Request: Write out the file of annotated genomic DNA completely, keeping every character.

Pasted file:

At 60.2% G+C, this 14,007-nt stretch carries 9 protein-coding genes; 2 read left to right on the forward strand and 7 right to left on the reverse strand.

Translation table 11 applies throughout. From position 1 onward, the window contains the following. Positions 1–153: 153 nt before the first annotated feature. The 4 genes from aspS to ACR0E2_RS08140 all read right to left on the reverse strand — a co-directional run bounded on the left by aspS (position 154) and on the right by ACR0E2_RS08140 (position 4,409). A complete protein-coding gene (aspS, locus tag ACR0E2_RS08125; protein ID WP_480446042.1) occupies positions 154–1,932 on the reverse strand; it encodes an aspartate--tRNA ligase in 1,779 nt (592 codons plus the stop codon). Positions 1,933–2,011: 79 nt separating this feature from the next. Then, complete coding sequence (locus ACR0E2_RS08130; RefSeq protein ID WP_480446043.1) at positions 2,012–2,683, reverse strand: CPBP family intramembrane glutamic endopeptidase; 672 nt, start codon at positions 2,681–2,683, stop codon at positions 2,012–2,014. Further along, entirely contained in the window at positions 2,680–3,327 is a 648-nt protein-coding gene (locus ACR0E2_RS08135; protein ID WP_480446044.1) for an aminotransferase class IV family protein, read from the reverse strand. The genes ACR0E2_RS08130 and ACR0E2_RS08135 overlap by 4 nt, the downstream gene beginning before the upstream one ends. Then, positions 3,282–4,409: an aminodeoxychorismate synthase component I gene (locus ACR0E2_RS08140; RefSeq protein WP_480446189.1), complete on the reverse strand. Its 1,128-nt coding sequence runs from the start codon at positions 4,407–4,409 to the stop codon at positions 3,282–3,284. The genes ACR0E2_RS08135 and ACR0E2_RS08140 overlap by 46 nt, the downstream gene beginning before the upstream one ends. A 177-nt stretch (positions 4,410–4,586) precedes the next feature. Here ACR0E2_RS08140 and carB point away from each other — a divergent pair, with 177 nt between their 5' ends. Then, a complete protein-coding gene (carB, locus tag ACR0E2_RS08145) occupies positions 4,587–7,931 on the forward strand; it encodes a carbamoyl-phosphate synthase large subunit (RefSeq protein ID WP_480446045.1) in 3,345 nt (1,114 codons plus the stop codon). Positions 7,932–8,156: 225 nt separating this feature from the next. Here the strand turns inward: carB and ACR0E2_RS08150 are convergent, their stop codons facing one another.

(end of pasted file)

At 60.2% G+C, this 14,007-nt stretch carries 9 protein-coding genes; 2 read left to right on the forward strand and 7 right to left on the reverse strand.

Translation table 11 applies throughout. From position 1 onward, the window contains the following. Positions 1–153: 153 nt before the first annotated feature. The 4 genes from aspS to ACR0E2_RS08140 all read right to left on the reverse strand — a co-directional run bounded on the left by aspS (position 154) and on the right by ACR0E2_RS08140 (position 4,409). A complete protein-coding gene (aspS, locus tag ACR0E2_RS08125; protein ID WP_480446042.1) occupies positions 154–1,932 on the reverse strand; it encodes an aspartate--tRNA ligase in 1,779 nt (592 codons plus the stop codon). Positions 1,933–2,011: 79 nt separating this feature from the next. Then, complete coding sequence (locus ACR0E2_RS08130; RefSeq protein ID WP_480446043.1) at positions 2,012–2,683, reverse strand: CPBP family intramembrane glutamic endopeptidase; 672 nt, start codon at positions 2,681–2,683, stop codon at positions 2,012–2,014. Further along, entirely contained in the window at positions 2,680–3,327 is a 648-nt protein-coding gene (locus ACR0E2_RS08135; protein ID WP_480446044.1) for an aminotransferase class IV family protein, read from the reverse strand. The genes ACR0E2_RS08130 and ACR0E2_RS08135 overlap by 4 nt, the downstream gene beginning before the upstream one ends. Then, positions 3,282–4,409: an aminodeoxychorismate synthase component I gene (locus ACR0E2_RS08140; RefSeq protein WP_480446189.1), complete on the reverse strand. Its 1,128-nt coding sequence runs from the start codon at positions 4,407–4,409 to the stop codon at positions 3,282–3,284. The genes ACR0E2_RS08135 and ACR0E2_RS08140 overlap by 46 nt, the downstream gene beginning before the upstream one ends. A 177-nt stretch (positions 4,410–4,586) precedes the next feature. Here ACR0E2_RS08140 and carB point away from each other — a divergent pair, with 177 nt between their 5' ends. Then, a complete protein-coding gene (carB, locus tag ACR0E2_RS08145) occupies positions 4,587–7,931 on the forward strand; it encodes a carbamoyl-phosphate synthase large subunit (RefSeq protein ID WP_480446045.1) in 3,345 nt (1,114 codons plus the stop codon). Positions 7,932–8,156: 225 nt separating this feature from the next. Here the strand turns inward: carB and ACR0E2_RS08150 are convergent, their stop codons facing one another.